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Ask Slashdot: Best Software For Image Organization?

abell Re:Software doesn't really matter (259 comments)

Let me expand on why modifying the original files is (IMHO) a bad idea, independently of my proposed solution.

When you edit an image, you should keep the original version anyway, because otherwise you are going to lose information. In this case, you are not modifying the original file, but creating a derived work (for which, I agree, you would want the same tags applied automatically based on some image matching algo).

If you change multiple copies of an image independently, you need to merge those changes somehow. Basically, you end up with the problems concurrent revision systems solve (and the complexity that entails). Merging two database tables with a common simple structure is a trivial task.

Deduplication is much easier if files don't change. I have the exact same file in two directories: delete one copy. I have two files with an almost identical image but different tags, cropping or other. That needs manual intervention and is error prone.

Twenty years from now, I prefer to still have the picture I took, rather than a version with some cropping, some sepia filter applied when I thought it was cool, a few rotations randomly applied by the image management program du jour and a re-encoding or two for measure. I'd also rather avoid relying on the backup software I used twenty years ago and I may have stopped using in the meanwhile to retrieve a previous version.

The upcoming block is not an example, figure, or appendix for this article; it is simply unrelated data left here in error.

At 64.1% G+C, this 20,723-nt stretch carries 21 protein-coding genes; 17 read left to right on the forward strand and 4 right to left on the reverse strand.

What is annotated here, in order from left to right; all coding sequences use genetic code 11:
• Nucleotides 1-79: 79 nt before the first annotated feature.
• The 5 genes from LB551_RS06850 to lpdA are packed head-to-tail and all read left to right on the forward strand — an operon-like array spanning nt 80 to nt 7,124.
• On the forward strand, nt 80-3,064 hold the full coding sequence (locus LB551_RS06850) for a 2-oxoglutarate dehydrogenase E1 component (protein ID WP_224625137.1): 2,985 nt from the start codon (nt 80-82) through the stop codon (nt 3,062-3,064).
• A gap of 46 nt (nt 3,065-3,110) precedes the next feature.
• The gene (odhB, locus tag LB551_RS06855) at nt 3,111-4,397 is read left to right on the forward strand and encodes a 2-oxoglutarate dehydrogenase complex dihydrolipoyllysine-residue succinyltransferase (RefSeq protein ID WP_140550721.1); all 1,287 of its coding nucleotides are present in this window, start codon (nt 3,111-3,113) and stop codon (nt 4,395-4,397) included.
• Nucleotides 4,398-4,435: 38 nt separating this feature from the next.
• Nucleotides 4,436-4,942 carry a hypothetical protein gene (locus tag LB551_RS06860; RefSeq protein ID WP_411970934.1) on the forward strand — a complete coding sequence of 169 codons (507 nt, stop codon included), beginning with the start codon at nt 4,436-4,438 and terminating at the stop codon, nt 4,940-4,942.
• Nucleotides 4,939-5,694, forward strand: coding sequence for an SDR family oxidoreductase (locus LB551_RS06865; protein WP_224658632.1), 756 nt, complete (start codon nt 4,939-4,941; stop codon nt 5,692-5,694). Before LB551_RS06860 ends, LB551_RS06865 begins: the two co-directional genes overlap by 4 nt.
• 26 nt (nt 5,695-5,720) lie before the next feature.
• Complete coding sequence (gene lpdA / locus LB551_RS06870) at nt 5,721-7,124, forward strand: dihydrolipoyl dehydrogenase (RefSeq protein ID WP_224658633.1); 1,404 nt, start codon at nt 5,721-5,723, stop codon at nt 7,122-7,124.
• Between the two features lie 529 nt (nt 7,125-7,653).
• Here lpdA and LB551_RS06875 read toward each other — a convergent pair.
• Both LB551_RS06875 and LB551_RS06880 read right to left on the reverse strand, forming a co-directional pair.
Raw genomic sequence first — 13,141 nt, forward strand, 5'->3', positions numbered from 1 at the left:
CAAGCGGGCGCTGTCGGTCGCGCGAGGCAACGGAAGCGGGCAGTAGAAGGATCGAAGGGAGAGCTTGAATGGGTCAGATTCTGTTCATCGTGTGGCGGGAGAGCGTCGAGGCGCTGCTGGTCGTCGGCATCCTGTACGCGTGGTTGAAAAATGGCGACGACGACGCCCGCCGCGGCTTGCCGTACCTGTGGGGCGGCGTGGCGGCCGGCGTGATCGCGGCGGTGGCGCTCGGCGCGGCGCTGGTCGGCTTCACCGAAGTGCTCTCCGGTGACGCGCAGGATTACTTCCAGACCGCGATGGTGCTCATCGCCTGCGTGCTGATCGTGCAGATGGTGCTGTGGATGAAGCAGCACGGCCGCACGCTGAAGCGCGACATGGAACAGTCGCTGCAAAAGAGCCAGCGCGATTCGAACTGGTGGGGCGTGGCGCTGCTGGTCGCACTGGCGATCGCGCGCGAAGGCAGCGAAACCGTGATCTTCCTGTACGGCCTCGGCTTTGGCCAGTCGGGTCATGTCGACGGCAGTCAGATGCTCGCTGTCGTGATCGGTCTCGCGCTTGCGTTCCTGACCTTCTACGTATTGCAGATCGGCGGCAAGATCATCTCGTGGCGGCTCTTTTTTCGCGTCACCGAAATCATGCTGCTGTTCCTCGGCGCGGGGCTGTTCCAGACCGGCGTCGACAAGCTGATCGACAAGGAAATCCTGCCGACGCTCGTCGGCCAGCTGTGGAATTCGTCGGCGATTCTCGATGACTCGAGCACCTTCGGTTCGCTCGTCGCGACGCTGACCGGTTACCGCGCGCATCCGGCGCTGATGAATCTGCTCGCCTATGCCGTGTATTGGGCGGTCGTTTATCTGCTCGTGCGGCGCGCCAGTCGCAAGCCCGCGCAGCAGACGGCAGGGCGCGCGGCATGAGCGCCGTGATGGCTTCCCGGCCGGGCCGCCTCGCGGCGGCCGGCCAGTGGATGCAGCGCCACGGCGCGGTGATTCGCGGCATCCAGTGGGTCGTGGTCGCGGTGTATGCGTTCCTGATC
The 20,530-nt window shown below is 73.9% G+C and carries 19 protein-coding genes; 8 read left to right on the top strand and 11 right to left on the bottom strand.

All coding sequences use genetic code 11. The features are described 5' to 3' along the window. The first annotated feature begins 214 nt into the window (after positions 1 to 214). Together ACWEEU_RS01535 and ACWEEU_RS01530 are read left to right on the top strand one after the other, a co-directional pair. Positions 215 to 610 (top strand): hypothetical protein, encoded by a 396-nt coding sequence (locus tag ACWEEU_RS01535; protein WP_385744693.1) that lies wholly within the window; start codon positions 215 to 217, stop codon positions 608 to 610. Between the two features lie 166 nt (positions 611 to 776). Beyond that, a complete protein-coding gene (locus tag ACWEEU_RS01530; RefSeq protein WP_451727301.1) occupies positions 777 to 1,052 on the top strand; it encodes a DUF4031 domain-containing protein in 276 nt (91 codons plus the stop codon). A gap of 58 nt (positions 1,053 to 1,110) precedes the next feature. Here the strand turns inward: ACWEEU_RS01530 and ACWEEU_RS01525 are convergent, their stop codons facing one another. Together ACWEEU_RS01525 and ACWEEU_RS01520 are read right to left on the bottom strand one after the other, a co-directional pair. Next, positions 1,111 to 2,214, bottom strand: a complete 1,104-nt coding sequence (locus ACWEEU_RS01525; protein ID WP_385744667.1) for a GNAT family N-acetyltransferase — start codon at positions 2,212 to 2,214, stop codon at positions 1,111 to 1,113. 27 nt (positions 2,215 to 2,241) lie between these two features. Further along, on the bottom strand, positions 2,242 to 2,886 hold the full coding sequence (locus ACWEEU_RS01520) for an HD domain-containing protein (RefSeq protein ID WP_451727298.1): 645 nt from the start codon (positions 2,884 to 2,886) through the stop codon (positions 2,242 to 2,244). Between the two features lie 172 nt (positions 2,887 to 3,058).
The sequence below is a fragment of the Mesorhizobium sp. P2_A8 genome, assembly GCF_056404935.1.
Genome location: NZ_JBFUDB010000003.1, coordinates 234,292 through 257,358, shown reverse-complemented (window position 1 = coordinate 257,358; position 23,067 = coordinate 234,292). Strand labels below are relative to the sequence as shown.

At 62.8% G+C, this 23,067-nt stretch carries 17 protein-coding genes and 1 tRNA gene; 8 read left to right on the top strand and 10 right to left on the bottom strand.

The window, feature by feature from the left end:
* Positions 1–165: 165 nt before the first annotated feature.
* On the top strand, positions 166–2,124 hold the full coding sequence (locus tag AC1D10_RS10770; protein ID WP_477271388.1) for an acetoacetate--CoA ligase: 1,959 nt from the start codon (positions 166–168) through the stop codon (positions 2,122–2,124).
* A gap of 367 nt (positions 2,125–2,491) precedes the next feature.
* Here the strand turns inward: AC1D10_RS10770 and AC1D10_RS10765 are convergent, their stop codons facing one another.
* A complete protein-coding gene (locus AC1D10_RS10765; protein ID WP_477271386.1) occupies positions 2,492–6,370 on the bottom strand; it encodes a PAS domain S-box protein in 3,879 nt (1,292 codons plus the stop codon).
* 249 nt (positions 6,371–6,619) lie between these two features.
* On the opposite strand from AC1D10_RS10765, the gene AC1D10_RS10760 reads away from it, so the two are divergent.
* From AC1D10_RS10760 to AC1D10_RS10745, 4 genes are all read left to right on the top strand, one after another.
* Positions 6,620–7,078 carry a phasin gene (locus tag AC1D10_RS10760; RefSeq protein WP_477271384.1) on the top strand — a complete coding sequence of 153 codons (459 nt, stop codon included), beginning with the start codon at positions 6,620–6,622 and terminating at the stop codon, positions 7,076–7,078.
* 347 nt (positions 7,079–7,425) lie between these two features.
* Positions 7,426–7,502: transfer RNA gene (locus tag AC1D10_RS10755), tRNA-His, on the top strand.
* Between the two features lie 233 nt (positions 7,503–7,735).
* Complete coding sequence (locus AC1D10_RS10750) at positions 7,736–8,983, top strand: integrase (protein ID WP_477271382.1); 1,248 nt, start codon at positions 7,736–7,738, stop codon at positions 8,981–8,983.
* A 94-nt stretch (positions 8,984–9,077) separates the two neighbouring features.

Having said this, it's as usual a question of compromises. Just use the one which better works for you and your workflow.

about a month and a half ago

Ask Slashdot: Best Software For Image Organization?

abell Re:Software doesn't really matter (259 comments)

If anybody wants to implement such a system from scratch, I would advise against modifying the image files, since that makes deduplication and backups harder (you backup a file, than tag one copy and now have two different files).

Building on some ideas I'm using in a backup software I'm working on (please take a look and give feedback if you have some time to spare) I would suggest associating tags and exif info to an hash value of the image files. This way, getting info about a file would be: read file -> compute hash -> retrieve info on that hash.

For quick lookups from hash to file, you can have another table storing the paths where the file with the given hash was seen.

So, table 1 (image metadata) would look like:

d012f68144ed0f121d3cc330a17eec528c2e7d59 | holiday 2013
d012f68144ed0f121d3cc330a17eec528c2e7d59 | dog running
d012f68144ed0f121d3cc330a17eec528c2e7d59 | vote:5

while table 2 (hash to file lookup) would look like:

d012f68144ed0f121d3cc330a17eec528c2e7d59 | /home/user/pictures/2013/IMG_123.JPG

This way, metadata (table 1) is in a simple and future-proof format, provided you don't modify the original files, which I think is a bad idea anyway. Besides, this doesn't impact your ability of organizing pictures in folders whatever way you like. The only issue can be the need to refresh table2 every now and then.